An Interview with Elliot Goldenthal by Ford A. Thaxton
Transcribed and Edited by Randall D. Larson
Originally published in Soundtrack Magazine Vol.20/No.79, 2001
Text reproduced by kind permission of the editor, Luc Van de Ven
FINAL FANTASY is the latest in a string of polished, fantasy-oriented film scores from Elliot Goldenthal, whose work graced such efforts as BATMAN FOR EVER, BATMAN AND ROBIN, ALLEN 3, INTERVIEW WITH A VAMPIRE, SPHERE, and last year’s astoundingly remarkable TITUS. Classically rendered yet given a forceful dissonance expected in today’s larger-than-life fantasy epics, the score is splendidly performed by the virtuoso London Symphony Orchestra. The music doesn’t fly off into alien dissonances and atonal chaos (although he does employ his share of controlled dissonance here from time to time) but sustains itself in melody and a tonal texture that maintains an emotional, human core.
Before you got the assignment, were you at all familiar with the video game?
No, I had no idea what it was. I did know that it was a game and all of that. I went to meet the director, Hironobu Sakaguchi, and he was very earnest about what he was trying to do.
On FINAL FANTASY, what attracted them to you?
I think the fact that, according to them, I was just a step to she left of the middle-of-the-road Hollywood composer. They wanted someone unusual, someone who could give it the film an unusual quality, but who also had the ability to write tunes that were moving and human.
At what point did you enter the project?
About a year ago. It was not the real early stages; they were far enough along that I could get an idea of what the animation was eventually going to look like, and it was very impressive. And I could see the beginnings of another art form.
Now, one of the perennial problems for people in your field is when producers and directors have already decided on their musical ideas, they’ve temped the film and they say, “this is what we want to do.” Were you involved in that process?
Oh no. They used a lot of my music, but Sakaguchi was pretty forceful when it came to certain areas of the film that he didn’t want that large and orchestral, he wanted more mysterious and suspenseful; those were the kind of directions he gave. But he certainly was one of the better directors to work with in terms of having a bit of freedom.
When you finally got down to spot the film; did he have a certain vocabulary he was looking for from you? Certain qualities he was looking for to use for the film?
I think qualities, yeah. Wanting the audience to feel compassion, wanting the audience to feel a sense of romance, wanting the audience to feel afraid. Those were the kinds of qualities he wanted during this process. Wanting to feel hopeful, to feel spiritual, all those kinds of things were attached to the direction that he gave.
What kind of working process did you have when you scored FINAL FANTASY?
They’re real actors like Donald Sutherland and Ving Raimes and Steve Buscemi, etc, but the imagery that we’re watching is sort of demi-human, it’s not real. But in certain places when they’ve perfected it really well, it’s unbelievably real looking. What I wanted to do was take the romantic scenes and the emotional scenes first and try to see if I could get a handle on those, to heighten the humanness of the movie, and make the emotions seem familiar to us, so those were the things I did first.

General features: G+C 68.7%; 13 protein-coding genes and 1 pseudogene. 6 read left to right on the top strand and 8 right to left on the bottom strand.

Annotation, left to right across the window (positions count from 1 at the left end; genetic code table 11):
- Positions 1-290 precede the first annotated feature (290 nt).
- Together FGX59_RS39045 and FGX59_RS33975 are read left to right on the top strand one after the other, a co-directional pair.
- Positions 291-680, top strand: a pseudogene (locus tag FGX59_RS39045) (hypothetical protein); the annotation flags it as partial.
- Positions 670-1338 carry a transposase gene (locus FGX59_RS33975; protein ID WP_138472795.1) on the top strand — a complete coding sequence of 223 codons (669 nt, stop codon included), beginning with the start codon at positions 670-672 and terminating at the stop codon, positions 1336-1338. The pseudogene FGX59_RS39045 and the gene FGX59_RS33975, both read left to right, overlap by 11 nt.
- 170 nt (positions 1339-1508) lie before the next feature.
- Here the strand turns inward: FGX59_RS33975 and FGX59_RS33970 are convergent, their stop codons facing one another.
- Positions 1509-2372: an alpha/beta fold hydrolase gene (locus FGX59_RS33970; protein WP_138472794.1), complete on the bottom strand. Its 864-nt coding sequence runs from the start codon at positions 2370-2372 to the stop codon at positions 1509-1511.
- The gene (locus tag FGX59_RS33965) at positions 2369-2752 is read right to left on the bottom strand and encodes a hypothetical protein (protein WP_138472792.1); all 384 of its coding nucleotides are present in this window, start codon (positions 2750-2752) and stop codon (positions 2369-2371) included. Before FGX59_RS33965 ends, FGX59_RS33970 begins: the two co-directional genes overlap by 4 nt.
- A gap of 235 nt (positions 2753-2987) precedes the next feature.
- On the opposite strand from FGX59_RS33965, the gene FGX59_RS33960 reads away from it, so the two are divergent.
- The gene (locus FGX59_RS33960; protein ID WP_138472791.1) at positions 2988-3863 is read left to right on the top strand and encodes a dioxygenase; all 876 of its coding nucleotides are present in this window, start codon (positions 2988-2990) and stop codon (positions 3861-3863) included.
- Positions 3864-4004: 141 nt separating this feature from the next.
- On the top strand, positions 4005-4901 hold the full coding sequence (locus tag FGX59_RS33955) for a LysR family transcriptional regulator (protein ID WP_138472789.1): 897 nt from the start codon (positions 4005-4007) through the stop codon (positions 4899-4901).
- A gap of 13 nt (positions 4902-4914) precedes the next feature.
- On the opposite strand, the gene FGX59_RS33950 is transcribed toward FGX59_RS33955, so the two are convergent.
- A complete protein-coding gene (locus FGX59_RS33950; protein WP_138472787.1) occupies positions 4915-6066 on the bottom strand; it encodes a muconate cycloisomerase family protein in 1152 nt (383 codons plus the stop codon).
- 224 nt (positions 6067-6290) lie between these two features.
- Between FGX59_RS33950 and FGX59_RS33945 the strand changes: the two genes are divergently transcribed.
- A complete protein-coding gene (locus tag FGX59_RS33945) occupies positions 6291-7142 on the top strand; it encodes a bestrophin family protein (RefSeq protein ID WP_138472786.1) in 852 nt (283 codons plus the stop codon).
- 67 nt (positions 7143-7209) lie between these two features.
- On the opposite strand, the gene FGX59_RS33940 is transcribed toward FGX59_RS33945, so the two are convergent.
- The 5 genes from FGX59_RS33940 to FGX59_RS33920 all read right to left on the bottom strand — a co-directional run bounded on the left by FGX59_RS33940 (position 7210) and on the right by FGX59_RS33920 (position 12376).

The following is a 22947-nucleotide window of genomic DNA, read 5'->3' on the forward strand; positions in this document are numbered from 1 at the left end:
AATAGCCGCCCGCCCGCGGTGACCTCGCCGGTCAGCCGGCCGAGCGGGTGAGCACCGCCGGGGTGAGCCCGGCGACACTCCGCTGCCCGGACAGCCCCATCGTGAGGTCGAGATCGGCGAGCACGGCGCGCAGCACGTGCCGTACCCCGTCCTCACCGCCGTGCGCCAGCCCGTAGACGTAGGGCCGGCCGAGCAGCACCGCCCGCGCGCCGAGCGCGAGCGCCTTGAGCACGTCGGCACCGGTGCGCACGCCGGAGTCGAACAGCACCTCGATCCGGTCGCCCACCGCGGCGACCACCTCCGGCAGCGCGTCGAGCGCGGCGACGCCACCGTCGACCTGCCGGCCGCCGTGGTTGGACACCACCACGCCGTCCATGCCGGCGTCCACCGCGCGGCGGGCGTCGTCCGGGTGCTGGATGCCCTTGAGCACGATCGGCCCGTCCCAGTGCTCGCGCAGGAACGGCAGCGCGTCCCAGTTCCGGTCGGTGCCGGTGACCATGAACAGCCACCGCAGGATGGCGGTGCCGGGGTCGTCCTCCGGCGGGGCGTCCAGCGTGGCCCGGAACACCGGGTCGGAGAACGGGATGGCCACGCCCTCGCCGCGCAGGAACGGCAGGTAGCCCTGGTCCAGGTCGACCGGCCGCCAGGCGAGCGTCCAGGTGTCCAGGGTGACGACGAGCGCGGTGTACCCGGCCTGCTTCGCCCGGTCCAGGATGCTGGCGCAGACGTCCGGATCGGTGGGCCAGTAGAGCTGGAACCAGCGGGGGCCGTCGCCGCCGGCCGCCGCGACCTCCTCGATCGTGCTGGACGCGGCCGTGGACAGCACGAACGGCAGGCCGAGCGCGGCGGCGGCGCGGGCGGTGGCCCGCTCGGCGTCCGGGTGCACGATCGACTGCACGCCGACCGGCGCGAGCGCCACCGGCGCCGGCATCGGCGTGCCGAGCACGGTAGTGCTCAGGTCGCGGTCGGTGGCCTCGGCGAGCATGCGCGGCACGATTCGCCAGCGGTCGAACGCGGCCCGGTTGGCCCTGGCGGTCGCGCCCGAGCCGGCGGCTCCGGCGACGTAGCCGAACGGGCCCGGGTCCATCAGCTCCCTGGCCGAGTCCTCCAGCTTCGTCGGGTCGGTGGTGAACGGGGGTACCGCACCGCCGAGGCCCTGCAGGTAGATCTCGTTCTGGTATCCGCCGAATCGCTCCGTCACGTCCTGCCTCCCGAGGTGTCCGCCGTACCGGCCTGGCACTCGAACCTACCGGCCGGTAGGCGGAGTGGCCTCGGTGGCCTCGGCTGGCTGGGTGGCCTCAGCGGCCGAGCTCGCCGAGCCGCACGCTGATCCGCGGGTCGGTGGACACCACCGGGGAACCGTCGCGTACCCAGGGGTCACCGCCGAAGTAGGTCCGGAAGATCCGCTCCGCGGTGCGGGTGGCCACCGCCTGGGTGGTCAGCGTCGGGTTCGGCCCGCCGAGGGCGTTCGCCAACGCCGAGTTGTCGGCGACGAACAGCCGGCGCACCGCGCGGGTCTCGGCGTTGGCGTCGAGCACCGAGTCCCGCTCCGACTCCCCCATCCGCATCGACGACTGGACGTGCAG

What kind of thematic structure made up the score?
There were leitmotifs but they were mainly about conditions, like the condition of love, the condition of fear, the condition of some sort of spiritual element. There’s also a pop song that I wrote at the end… I didn’t want them to buy a pop song because I wanted the theme to be integrated into the song, so many of the themes are developed slowly and then they sort of culminate in the pop song. That way, the song doesn’t sound unusual when it comes out of the movie.
How did you decide on Lara Fabian to sing the song?
I needed a singer who had a lot of vocal ability. Because of its range, the song is not an easy one to sing. I also wanted someone who was not that well known, who might be sort of coming up and who would really put themselves into it. She certainly did that.
You recorded the score proper in London with the LSO. Was that the first time you’d worked with the London Symphony?
Yes. I’ve recorded in London many, many times but I needed a very, very large brass section. At one point I think I had 16 French horns flying in a unison passage, so I needed a British orchestra that I knew had really great brass players. It’s a very strong brass score.
It’s kind of ironic, when you think about it, since this current film, FINAL FANTASY, is very groundbreaking in its use of technology; it’s kind of ironic you chose the same orchestra that another guy used on another technologically challenging film 23 years ago, STAR WARS.
When you talk about how I feel about this movie, I’m not comparing myself to Bernard Herrmann, but comparing my choices with him in the sense that, when he would do these films that were fantastical, MYSTERIOUS ISLAND, THE 7TH VOYAGE OF SINBAD, these techniques of stop-action animation and all these wonderful techniques were being developed, it was wonderful to have a composer who took their job seriously. I think for the kids now, to hear someone like myself, who takes their work very seriously, they will hear some very unusual orchestrations, some very unusual compositions, as well as things that might be more familiar. It’s nice to introduce kids to what would be considered avant-garde taken out of the movie context.